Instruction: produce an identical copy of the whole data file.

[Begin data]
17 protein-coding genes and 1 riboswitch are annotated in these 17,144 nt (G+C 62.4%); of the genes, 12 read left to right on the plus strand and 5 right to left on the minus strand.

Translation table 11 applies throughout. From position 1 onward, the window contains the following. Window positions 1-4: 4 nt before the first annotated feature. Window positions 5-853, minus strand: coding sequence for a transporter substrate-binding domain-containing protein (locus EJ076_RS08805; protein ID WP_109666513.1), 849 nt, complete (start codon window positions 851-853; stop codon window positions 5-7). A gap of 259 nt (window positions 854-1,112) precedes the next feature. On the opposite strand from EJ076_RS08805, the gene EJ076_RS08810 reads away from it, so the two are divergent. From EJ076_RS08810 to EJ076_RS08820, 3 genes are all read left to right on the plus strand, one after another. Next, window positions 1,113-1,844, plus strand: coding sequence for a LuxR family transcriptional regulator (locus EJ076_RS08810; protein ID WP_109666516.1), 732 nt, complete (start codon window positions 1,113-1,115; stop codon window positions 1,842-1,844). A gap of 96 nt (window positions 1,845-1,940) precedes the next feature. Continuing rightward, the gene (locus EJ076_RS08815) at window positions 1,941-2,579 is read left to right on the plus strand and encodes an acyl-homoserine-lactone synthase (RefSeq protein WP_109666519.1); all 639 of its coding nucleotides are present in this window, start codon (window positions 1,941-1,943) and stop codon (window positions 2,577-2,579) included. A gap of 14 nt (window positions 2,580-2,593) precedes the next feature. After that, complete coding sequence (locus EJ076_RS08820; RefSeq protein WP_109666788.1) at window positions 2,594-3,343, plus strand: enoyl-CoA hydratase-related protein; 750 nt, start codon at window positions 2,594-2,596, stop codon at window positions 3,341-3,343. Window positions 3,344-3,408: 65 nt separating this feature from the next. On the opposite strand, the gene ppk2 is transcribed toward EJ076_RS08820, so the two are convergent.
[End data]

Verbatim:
17 protein-coding genes and 1 riboswitch are annotated in these 17,144 nt (G+C 62.4%); of the genes, 12 read left to right on the plus strand and 5 right to left on the minus strand.

Translation table 11 applies throughout. From position 1 onward, the window contains the following. Window positions 1-4: 4 nt before the first annotated feature. Window positions 5-853, minus strand: coding sequence for a transporter substrate-binding domain-containing protein (locus EJ076_RS08805; protein ID WP_109666513.1), 849 nt, complete (start codon window positions 851-853; stop codon window positions 5-7). A gap of 259 nt (window positions 854-1,112) precedes the next feature. On the opposite strand from EJ076_RS08805, the gene EJ076_RS08810 reads away from it, so the two are divergent. From EJ076_RS08810 to EJ076_RS08820, 3 genes are all read left to right on the plus strand, one after another. Next, window positions 1,113-1,844, plus strand: coding sequence for a LuxR family transcriptional regulator (locus EJ076_RS08810; protein ID WP_109666516.1), 732 nt, complete (start codon window positions 1,113-1,115; stop codon window positions 1,842-1,844). A gap of 96 nt (window positions 1,845-1,940) precedes the next feature. Continuing rightward, the gene (locus EJ076_RS08815) at window positions 1,941-2,579 is read left to right on the plus strand and encodes an acyl-homoserine-lactone synthase (RefSeq protein WP_109666519.1); all 639 of its coding nucleotides are present in this window, start codon (window positions 1,941-1,943) and stop codon (window positions 2,577-2,579) included. A gap of 14 nt (window positions 2,580-2,593) precedes the next feature. After that, complete coding sequence (locus EJ076_RS08820; RefSeq protein WP_109666788.1) at window positions 2,594-3,343, plus strand: enoyl-CoA hydratase-related protein; 750 nt, start codon at window positions 2,594-2,596, stop codon at window positions 3,341-3,343. Window positions 3,344-3,408: 65 nt separating this feature from the next. On the opposite strand, the gene ppk2 is transcribed toward EJ076_RS08820, so the two are convergent.